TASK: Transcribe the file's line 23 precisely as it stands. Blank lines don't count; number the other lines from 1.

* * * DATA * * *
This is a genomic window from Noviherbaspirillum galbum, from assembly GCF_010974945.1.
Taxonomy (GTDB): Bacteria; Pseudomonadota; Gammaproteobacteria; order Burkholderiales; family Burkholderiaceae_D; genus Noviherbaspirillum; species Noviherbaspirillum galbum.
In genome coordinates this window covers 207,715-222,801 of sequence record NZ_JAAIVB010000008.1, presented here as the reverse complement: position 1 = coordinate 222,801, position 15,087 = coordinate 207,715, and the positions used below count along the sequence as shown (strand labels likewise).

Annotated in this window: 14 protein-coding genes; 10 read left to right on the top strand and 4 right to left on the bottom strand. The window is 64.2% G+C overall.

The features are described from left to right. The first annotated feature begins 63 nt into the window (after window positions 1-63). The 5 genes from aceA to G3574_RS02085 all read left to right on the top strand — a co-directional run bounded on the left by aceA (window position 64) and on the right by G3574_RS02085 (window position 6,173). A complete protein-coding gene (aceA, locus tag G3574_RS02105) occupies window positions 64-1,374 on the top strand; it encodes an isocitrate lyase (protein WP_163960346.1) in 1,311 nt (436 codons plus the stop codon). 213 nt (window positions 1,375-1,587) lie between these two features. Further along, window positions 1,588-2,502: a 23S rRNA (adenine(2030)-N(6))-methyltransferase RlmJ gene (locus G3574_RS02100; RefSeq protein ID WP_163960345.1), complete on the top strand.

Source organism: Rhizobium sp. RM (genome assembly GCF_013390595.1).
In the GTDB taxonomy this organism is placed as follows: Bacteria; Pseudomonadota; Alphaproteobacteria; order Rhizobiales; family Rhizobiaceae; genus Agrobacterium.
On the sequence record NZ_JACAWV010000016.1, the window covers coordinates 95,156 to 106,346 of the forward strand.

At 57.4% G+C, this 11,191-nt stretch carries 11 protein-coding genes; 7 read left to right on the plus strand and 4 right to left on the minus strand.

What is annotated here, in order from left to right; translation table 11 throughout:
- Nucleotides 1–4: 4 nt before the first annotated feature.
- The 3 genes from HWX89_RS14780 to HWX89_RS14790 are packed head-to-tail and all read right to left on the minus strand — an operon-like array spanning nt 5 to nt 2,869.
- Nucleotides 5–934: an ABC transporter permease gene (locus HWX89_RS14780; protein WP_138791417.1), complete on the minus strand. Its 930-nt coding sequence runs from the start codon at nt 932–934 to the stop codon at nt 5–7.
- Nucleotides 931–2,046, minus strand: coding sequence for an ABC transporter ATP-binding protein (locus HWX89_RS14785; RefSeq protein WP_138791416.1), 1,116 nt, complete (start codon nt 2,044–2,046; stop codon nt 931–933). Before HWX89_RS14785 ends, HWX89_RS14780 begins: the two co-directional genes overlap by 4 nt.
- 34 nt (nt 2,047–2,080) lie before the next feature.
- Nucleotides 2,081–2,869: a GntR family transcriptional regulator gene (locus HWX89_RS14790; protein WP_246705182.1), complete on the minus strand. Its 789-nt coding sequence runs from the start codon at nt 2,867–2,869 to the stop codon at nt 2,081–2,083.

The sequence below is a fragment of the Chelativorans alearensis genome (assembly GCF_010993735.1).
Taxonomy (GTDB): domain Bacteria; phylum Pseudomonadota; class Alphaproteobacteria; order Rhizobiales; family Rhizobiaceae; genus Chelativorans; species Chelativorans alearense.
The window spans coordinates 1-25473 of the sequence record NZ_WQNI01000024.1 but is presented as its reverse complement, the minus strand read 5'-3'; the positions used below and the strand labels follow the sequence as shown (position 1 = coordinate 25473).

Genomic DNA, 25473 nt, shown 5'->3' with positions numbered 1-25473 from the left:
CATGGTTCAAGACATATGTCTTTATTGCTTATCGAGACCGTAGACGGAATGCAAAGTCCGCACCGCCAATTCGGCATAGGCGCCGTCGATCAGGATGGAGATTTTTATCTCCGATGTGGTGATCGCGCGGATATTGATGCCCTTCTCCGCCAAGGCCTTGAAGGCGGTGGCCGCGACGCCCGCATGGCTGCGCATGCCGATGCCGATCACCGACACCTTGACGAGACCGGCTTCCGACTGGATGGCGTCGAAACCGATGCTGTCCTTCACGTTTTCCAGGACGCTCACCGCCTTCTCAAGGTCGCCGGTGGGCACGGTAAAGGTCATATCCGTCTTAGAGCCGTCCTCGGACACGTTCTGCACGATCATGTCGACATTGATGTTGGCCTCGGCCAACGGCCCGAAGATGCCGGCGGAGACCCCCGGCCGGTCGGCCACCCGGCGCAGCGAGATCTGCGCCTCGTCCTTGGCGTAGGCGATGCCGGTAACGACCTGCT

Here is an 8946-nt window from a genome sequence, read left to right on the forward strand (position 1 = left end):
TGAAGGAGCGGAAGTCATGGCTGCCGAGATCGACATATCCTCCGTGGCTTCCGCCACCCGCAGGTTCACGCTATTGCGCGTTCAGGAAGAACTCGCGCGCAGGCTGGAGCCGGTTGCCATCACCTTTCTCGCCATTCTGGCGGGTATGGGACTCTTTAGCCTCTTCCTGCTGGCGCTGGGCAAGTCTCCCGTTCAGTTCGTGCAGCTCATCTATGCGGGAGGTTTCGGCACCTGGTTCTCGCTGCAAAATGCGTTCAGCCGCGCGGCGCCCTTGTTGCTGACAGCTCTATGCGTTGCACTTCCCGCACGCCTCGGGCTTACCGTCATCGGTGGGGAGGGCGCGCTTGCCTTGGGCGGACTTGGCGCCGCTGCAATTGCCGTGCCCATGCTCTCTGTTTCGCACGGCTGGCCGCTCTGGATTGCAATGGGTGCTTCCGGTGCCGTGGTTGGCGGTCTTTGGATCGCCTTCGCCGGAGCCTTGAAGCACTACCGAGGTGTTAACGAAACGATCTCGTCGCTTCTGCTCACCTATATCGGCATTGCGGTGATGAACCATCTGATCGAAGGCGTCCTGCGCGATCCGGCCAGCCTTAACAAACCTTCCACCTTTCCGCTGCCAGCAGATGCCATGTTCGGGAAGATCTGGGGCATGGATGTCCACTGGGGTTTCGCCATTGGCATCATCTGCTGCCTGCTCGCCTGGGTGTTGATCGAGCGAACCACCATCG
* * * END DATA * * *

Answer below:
TGAAGGAGCGGAAGTCATGGCTGCCGAGATCGACATATCCTCCGTGGCTTCCGCCACCCGCAGGTTCACGCTATTGCGCGTTCAGGAAGAACTCGCGCGCAGGCTGGAGCCGGTTGCCATCACCTTTCTCGCCATTCTGGCGGGTATGGGACTCTTTAGCCTCTTCCTGCTGGCGCTGGGCAAGTCTCCCGTTCAGTTCGTGCAGCTCATCTATGCGGGAGGTTTCGGCACCTGGTTCTCGCTGCAAAATGCGTTCAGCCGCGCGGCGCCCTTGTTGCTGACAGCTCTATGCGTTGCACTTCCCGCACGCCTCGGGCTTACCGTCATCGGTGGGGAGGGCGCGCTTGCCTTGGGCGGACTTGGCGCCGCTGCAATTGCCGTGCCCATGCTCTCTGTTTCGCACGGCTGGCCGCTCTGGATTGCAATGGGTGCTTCCGGTGCCGTGGTTGGCGGTCTTTGGATCGCCTTCGCCGGAGCCTTGAAGCACTACCGAGGTGTTAACGAAACGATCTCGTCGCTTCTGCTCACCTATATCGGCATTGCGGTGATGAACCATCTGATCGAAGGCGTCCTGCGCGATCCGGCCAGCCTTAACAAACCTTCCACCTTTCCGCTGCCAGCAGATGCCATGTTCGGGAAGATCTGGGGCATGGATGTCCACTGGGGTTTCGCCATTGGCATCATCTGCTGCCTGCTCGCCTGGGTGTTGATCGAGCGAACCACCATCG